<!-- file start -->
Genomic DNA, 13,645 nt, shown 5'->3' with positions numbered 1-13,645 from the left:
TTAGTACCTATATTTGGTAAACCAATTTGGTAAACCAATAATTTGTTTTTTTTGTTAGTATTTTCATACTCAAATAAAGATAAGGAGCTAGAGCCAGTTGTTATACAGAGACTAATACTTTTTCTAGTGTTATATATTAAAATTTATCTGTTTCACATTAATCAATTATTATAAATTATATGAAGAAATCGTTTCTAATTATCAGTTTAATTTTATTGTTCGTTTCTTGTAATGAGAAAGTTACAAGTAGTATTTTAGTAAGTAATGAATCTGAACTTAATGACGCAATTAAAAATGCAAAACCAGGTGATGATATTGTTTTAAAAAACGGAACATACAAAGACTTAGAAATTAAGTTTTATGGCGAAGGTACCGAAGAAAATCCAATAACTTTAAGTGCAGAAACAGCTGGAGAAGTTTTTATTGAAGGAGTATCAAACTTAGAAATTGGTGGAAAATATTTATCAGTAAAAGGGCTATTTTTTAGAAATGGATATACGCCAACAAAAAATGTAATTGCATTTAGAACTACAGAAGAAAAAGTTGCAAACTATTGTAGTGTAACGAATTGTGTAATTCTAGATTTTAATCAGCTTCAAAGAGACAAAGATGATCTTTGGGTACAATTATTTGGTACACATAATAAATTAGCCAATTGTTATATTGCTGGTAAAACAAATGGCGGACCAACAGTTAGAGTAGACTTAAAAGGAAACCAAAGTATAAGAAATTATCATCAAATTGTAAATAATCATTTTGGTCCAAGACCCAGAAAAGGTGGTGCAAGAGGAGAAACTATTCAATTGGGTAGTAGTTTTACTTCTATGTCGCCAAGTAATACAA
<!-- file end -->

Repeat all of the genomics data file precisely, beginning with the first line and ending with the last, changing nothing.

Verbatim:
Genomic DNA, 13,645 nt, shown 5'->3' with positions numbered 1-13,645 from the left:
TTAGTACCTATATTTGGTAAACCAATTTGGTAAACCAATAATTTGTTTTTTTTGTTAGTATTTTCATACTCAAATAAAGATAAGGAGCTAGAGCCAGTTGTTATACAGAGACTAATACTTTTTCTAGTGTTATATATTAAAATTTATCTGTTTCACATTAATCAATTATTATAAATTATATGAAGAAATCGTTTCTAATTATCAGTTTAATTTTATTGTTCGTTTCTTGTAATGAGAAAGTTACAAGTAGTATTTTAGTAAGTAATGAATCTGAACTTAATGACGCAATTAAAAATGCAAAACCAGGTGATGATATTGTTTTAAAAAACGGAACATACAAAGACTTAGAAATTAAGTTTTATGGCGAAGGTACCGAAGAAAATCCAATAACTTTAAGTGCAGAAACAGCTGGAGAAGTTTTTATTGAAGGAGTATCAAACTTAGAAATTGGTGGAAAATATTTATCAGTAAAAGGGCTATTTTTTAGAAATGGATATACGCCAACAAAAAATGTAATTGCATTTAGAACTACAGAAGAAAAAGTTGCAAACTATTGTAGTGTAACGAATTGTGTAATTCTAGATTTTAATCAGCTTCAAAGAGACAAAGATGATCTTTGGGTACAATTATTTGGTACACATAATAAATTAGCCAATTGTTATATTGCTGGTAAAACAAATGGCGGACCAACAGTTAGAGTAGACTTAAAAGGAAACCAAAGTATAAGAAATTATCATCAAATTGTAAATAATCATTTTGGTCCAAGACCCAGAAAAGGTGGTGCAAGAGGAGAAACTATTCAATTGGGTAGTAGTTTTACTTCTATGTCGCCAAGTAATACAA